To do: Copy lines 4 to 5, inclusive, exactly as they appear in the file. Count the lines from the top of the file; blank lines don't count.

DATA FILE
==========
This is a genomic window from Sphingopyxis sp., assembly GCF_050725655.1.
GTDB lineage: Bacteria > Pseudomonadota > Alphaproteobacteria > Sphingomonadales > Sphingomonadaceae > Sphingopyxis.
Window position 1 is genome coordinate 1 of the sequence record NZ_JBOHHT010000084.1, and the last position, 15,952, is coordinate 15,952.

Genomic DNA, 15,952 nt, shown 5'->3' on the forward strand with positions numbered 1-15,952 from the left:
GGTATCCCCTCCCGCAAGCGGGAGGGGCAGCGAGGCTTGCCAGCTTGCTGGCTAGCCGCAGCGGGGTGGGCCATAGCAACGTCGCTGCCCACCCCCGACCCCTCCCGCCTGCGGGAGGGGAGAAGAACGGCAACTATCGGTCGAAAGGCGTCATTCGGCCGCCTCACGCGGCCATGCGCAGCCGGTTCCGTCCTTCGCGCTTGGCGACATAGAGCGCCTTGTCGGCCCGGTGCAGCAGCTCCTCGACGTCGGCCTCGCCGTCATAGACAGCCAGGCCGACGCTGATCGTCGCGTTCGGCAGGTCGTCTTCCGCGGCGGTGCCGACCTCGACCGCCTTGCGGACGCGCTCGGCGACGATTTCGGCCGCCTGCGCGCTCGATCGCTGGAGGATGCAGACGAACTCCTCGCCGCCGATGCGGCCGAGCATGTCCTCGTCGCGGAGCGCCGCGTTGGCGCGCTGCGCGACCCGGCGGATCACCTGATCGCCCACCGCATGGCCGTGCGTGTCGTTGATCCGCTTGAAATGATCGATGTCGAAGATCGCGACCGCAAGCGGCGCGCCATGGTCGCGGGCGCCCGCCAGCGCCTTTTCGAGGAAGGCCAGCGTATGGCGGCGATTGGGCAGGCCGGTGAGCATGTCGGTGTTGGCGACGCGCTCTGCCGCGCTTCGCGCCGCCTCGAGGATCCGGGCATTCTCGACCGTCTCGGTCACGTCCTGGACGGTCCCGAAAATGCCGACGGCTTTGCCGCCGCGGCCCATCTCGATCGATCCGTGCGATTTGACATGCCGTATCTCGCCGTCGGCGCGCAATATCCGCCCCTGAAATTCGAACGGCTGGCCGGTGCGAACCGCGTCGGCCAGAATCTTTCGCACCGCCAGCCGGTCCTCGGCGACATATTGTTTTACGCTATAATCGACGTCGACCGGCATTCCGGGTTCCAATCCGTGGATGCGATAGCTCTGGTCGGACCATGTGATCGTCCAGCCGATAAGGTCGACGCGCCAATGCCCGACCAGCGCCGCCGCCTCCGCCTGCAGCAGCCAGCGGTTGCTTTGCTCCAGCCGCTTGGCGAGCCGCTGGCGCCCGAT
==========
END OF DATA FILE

Genomic DNA, 15,952 nt, shown 5'->3' on the forward strand with positions numbered 1-15,952 from the left:
GGTATCCCCTCCCGCAAGCGGGAGGGGCAGCGAGGCTTGCCAGCTTGCTGGCTAGCCGCAGCGGGGTGGGCCATAGCAACGTCGCTGCCCACCCCCGACCCCTCCCGCCTGCGGGAGGGGAGAAGAACGGCAACTATCGGTCGAAAGGCGTCATTCGGCCGCCTCACGCGGCCATGCGCAGCCGGTTCCGTCCTTCGCGCTTGGCGACATAGAGCGCCTTGTCGGCCCGGTGCAGCAGCTCCTCGACGTCGGCCTCGCCGTCATAGACAGCCAGGCCGACGCTGATCGTCGCGTTCGGCAGGTCGTCTTCCGCGGCGGTGCCGACCTCGACCGCCTTGCGGACGCGCTCGGCGACGATTTCGGCCGCCTGCGCGCTCGATCGCTGGAGGATGCAGACGAACTCCTCGCCGCCGATGCGGCCGAGCATGTCCTCGTCGCGGAGCGCCGCGTTGGCGCGCTGCGCGACCCGGCGGATCACCTGATCGCCCACCGCATGGCCGTGCGTGTCGTTGATCCGCTTGAAATGATCGATGTCGAAGATCGCGACCGCAAGCGGCGCGCCATGGTCGCGGGCGCCCGCCAGCGCCTTTTCGAGGAAGGCCAGCGTATGGCGGCGATTGGGCAGGCCGGTGAGCATGTCGGTGTTGGCGACGCGCTCTGCCGCGCTTCGCGCCGCCTCGAGGATCCGGGCATTCTCGACCGTCTCGGTCACGTCCTGGACGGTCCCGAAAATGCCGACGGCTTTGCCGCCGCGGCCCATCTCGATCGATCCGTGCGATTTGACATGCCGTATCTCGCCGTCGGCGCGCAATATCCGCCCCTGAAATTCGAACGGCTGGCCGGTGCGAACCGCGTCGGCCAGAATCTTTCGCACCGCCAGCCGGTCCTCGGCGACATATTGTTTTACGCTATAATCGACGTCGACCGGCATTCCGGGTTCCAATCCGTGGATGCGATAGCTCTGGTCGGACCATGTGATCGTCCAGCCGATAAGGTCGACGCGCCAATGCCCGACCAGCGCCGCCGCCTCCGCCTGCAGCAGCCAGCGGTTGCTTTGCTCCAGCCGCTTGGCGAGCCGCTGGCGCCCGAT